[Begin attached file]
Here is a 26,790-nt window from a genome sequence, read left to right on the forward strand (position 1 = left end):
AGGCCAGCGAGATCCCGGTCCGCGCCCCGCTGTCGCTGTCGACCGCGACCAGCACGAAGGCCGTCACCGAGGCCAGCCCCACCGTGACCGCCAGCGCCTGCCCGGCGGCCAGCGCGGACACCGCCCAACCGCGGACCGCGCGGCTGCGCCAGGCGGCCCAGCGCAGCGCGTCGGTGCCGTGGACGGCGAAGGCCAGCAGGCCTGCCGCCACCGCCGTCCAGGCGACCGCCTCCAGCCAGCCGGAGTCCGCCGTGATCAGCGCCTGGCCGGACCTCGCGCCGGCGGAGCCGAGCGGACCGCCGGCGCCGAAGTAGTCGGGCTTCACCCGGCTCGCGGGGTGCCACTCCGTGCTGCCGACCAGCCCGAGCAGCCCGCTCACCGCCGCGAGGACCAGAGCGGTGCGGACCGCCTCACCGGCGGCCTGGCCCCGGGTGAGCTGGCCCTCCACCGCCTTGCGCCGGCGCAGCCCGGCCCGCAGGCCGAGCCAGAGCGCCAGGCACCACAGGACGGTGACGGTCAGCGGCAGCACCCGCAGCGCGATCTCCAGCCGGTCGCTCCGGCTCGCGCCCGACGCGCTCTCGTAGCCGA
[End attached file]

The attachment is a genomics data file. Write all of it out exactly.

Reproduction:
Here is a 26,790-nt window from a genome sequence, read left to right on the forward strand (position 1 = left end):
AGGCCAGCGAGATCCCGGTCCGCGCCCCGCTGTCGCTGTCGACCGCGACCAGCACGAAGGCCGTCACCGAGGCCAGCCCCACCGTGACCGCCAGCGCCTGCCCGGCGGCCAGCGCGGACACCGCCCAACCGCGGACCGCGCGGCTGCGCCAGGCGGCCCAGCGCAGCGCGTCGGTGCCGTGGACGGCGAAGGCCAGCAGGCCTGCCGCCACCGCCGTCCAGGCGACCGCCTCCAGCCAGCCGGAGTCCGCCGTGATCAGCGCCTGGCCGGACCTCGCGCCGGCGGAGCCGAGCGGACCGCCGGCGCCGAAGTAGTCGGGCTTCACCCGGCTCGCGGGGTGCCACTCCGTGCTGCCGACCAGCCCGAGCAGCCCGCTCACCGCCGCGAGGACCAGAGCGGTGCGGACCGCCTCACCGGCGGCCTGGCCCCGGGTGAGCTGGCCCTCCACCGCCTTGCGCCGGCGCAGCCCGGCCCGCAGGCCGAGCCAGAGCGCCAGGCACCACAGGACGGTGACGGTCAGCGGCAGCACCCGCAGCGCGATCTCCAGCCGGTCGCTCCGGCTCGCGCCCGACGCGCTCTCGTAGCCGA